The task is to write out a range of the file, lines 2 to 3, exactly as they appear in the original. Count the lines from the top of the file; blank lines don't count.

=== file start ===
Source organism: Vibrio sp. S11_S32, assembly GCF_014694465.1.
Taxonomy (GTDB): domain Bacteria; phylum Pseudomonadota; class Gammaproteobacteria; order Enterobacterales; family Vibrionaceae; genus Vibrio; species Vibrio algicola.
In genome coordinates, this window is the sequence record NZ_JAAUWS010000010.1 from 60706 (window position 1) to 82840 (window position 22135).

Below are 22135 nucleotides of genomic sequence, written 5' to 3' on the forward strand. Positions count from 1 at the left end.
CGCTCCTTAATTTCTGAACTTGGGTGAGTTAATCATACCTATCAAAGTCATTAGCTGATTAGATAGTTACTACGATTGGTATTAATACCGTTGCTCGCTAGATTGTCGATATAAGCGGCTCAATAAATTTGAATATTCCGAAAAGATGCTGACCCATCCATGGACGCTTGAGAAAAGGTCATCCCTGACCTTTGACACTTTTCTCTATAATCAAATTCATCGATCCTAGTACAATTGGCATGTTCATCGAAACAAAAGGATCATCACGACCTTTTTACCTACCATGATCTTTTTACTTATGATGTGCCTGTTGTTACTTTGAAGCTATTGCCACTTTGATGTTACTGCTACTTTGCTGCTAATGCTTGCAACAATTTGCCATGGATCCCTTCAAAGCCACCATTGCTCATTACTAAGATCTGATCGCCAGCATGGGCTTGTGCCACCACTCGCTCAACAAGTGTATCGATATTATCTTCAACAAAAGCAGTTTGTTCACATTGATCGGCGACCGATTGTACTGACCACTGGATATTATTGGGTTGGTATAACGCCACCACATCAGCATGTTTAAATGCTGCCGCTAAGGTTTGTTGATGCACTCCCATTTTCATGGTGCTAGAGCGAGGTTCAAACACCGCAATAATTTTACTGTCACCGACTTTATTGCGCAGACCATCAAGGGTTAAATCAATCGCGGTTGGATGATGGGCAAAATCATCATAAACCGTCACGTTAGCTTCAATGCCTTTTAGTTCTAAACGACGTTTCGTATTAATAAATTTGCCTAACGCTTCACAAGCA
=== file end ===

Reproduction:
Taxonomy (GTDB): domain Bacteria; phylum Pseudomonadota; class Gammaproteobacteria; order Enterobacterales; family Vibrionaceae; genus Vibrio; species Vibrio algicola.
In genome coordinates, this window is the sequence record NZ_JAAUWS010000010.1 from 60706 (window position 1) to 82840 (window position 22135).